Oral health is important to the overall health of an individual. Tracking and comparing oral health indicators is an integral component of a state’s public health strategy, as diseases and certain conditions related poor oral health—like tooth decay, periodontal or gum disease, and oral or pharyngeal cancer—are costly issues. Overall, national spending on dental services reached $108 billion in 2011.

The number of poor children has been on the rise for the past 10 years, although those increases vary across state and racial and ethnic lines.  Higher childhood poverty rates mean bigger costs to states, including future health and criminal justice expenses.  

The Centers for Disease Control and Prevention recommends six strategies to reduce the spread of HIV and STD's. Only one of 32 rural states has all six policies in place and less than one-third have four or more of the six recommended policies in place. 

Rural households have worse health outcomes than urban households. Access to care is limited due to less insurance coverage, financial hardship and geographical access to care. Highlighted state policies address increasing the health care workforce in rural areas.

Federal health reform expanded private health plan coverage for preventive services that can keep people healthy, save lives and reduce health care costs, which many Americans do not receive. Starting Jan. 1, 2011, new group and individual private health plans are required to cover recommended preventive services, and patients do not have copayments or deductibles when in-network providers are used. To prevent sexually transmitted diseases and HIV/AIDS, covered services include screening tests, prevention counseling and immunizations. Coverage for preventive services by Medicare and Medicaid is also expanded.

All but two states maintained or improved eligibility rules for their Medicaid and Children’s Health Insurance Program, commonly known as CHIP, in 2010.These programs continued to be critical to providing insurance coverage for children and families that otherwise would be uninsured. The median state income limit for children’s coverage is now above 200 percent of the FPL, and pregnant women are eligible up to a median of 185% FPL. However, the median income limit for adult coverage is significantly below the higher eligibility level of 133% FPL that will be implemented under health reform in 2014.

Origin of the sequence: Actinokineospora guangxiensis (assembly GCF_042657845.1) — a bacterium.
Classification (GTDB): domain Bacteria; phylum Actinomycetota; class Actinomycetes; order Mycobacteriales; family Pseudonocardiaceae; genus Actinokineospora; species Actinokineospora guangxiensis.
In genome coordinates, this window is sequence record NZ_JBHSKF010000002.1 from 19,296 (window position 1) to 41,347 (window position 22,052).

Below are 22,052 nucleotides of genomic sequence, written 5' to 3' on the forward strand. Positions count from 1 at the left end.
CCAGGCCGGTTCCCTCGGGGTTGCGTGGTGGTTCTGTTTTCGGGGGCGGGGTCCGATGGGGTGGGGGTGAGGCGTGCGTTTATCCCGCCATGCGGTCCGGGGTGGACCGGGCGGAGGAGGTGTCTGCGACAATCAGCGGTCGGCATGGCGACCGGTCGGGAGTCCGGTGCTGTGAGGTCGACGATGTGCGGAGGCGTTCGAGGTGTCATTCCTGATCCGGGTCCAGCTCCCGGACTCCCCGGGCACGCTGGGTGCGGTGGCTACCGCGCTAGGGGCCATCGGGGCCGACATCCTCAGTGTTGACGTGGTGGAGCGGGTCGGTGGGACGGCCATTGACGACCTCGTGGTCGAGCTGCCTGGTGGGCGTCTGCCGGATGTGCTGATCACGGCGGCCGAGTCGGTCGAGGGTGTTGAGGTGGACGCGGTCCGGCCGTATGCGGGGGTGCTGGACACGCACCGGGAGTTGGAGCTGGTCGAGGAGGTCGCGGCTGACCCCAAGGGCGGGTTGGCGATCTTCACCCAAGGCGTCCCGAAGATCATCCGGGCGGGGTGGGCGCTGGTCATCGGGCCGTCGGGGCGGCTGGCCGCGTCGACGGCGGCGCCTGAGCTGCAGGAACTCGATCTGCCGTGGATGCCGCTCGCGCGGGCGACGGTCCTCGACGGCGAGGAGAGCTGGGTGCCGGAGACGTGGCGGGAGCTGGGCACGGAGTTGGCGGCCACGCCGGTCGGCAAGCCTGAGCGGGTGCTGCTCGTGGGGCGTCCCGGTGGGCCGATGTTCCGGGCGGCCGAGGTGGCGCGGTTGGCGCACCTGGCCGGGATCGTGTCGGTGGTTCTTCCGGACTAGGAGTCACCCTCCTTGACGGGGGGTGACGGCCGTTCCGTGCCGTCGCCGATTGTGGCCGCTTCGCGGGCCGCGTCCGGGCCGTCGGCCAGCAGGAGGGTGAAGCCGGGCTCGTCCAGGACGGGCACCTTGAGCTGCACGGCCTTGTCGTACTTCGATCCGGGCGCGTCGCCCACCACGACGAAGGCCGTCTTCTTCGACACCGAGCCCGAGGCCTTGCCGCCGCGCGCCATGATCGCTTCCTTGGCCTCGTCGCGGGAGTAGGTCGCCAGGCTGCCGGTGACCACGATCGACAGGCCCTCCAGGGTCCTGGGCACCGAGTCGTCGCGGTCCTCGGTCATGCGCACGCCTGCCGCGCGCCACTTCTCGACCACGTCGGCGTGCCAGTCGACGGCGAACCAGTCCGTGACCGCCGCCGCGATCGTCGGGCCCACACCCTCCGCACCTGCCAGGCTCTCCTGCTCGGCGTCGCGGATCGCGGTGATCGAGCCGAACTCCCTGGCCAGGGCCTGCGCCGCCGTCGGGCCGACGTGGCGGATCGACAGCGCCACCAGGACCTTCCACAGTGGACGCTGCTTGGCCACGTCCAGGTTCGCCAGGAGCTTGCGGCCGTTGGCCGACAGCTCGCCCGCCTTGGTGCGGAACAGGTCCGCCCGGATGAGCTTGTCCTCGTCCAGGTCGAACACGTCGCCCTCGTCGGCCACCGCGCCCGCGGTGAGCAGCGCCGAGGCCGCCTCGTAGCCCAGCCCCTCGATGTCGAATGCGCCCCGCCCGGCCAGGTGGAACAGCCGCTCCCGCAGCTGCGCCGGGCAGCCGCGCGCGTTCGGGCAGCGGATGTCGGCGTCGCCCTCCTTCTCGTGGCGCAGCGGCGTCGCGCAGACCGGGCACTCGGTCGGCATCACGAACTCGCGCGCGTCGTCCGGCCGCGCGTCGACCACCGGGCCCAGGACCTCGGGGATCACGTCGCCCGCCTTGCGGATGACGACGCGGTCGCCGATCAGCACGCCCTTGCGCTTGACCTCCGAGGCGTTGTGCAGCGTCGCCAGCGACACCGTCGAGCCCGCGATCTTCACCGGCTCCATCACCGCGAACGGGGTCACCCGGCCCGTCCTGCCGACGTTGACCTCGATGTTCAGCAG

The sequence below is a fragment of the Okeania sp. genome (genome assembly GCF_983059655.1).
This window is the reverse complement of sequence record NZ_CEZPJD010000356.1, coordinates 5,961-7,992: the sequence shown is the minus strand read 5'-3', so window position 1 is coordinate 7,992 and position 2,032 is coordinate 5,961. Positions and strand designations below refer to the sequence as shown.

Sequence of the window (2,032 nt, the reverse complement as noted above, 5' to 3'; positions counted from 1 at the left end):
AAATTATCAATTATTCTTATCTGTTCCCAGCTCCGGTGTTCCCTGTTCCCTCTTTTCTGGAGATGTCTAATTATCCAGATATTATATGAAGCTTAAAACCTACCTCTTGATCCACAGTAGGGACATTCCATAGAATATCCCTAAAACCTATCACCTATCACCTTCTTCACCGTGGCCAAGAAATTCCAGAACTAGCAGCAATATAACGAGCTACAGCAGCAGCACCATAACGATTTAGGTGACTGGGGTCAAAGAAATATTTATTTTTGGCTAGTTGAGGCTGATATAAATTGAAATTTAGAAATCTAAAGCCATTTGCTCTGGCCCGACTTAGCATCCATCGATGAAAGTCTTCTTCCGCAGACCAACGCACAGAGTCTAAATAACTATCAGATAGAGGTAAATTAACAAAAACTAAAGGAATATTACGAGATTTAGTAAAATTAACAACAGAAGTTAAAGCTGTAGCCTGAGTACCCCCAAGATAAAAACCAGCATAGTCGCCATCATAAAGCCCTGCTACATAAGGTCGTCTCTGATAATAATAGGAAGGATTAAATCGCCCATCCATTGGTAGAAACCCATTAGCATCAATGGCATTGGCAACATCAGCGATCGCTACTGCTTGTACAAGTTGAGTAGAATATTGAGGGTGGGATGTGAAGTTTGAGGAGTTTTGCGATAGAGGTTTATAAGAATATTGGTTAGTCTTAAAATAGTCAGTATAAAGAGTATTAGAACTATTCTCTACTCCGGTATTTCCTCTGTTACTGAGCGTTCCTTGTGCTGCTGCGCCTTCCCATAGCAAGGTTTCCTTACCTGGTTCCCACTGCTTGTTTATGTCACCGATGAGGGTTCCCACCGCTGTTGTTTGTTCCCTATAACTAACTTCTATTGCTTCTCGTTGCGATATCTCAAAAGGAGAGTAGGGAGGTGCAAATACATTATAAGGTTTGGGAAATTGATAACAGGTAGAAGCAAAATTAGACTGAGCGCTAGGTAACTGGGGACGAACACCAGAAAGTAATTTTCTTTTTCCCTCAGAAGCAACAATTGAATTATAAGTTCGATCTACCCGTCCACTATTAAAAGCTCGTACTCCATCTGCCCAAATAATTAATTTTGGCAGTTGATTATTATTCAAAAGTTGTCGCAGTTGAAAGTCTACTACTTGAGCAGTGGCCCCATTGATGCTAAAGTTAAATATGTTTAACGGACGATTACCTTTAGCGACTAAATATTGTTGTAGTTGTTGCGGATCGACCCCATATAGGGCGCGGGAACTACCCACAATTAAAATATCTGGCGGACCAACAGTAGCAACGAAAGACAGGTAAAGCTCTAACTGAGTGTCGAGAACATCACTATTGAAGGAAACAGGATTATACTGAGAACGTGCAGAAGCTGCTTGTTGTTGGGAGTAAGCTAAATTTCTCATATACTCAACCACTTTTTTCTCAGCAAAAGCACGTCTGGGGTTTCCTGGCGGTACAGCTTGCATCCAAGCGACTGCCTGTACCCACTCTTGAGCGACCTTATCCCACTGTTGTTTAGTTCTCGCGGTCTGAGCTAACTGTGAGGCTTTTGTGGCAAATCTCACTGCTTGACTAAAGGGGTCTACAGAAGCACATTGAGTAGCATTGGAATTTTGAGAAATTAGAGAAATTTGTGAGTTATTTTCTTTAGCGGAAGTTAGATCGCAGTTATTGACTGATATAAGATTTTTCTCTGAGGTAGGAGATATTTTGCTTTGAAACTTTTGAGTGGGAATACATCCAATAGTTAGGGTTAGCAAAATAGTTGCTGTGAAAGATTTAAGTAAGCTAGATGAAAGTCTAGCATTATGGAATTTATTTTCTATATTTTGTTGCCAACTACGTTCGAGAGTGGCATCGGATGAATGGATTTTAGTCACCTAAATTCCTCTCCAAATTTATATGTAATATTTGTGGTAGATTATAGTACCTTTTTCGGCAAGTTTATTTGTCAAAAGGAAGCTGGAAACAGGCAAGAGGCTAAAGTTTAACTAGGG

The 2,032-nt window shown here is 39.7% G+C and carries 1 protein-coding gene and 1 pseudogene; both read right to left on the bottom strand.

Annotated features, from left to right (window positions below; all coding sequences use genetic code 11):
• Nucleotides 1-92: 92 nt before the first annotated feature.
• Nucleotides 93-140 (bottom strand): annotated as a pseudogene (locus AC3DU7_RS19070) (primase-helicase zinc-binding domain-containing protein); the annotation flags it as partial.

The U.S. ranked behind 29 other nations in infant mortality in 2005. Experts believe the poor U.S. ranking is due in large part to disparities that continue to exist among various racial and ethnic groups, especially African-Americans. African-American babies are more than twice as likely to die in their first year as white babies. Low birth-weight and pre-term births are risk factors for infant mortality, but there is little consensus about why babies are born too soon or too small, or why racial and ethnic disparities persist.

The majority of state Medicaid programs are testing models of coordinated medical care to improve quality and reduce costs, particularly for patients with multiple chronic illnesses.  Patient-centered medical homes are similar to managed care approaches and health maintenance organizations, but ask providers to focus on improving care rather than managing costs. Such medical homes focus on improving the relationship between doctors and patients, aim to put the patient at the center of the care system, and provide coordinated and integrated care over time and across care settings. Descriptions of eleven states’ pilot programs or authorizing legislation are included.

With the recent federal policy change allowing use of federal funds for needle exchange programs, there is renewed focus on cost-effective public health syringe services programs to prevent HIV and hepatitis C infections and to reduce disparities. State law modifications to allow syringe services programs are described.

Expedited Partner Therapy (EPT), a cost-effective policy for treatment of curable sexually transmitted diseases, is legal in 23 states. EPT is one approach to treating sexual partners of patients diagnosed with chlamydia or gonorrhea infections, where patients provide treatment directly to their partners.

Pages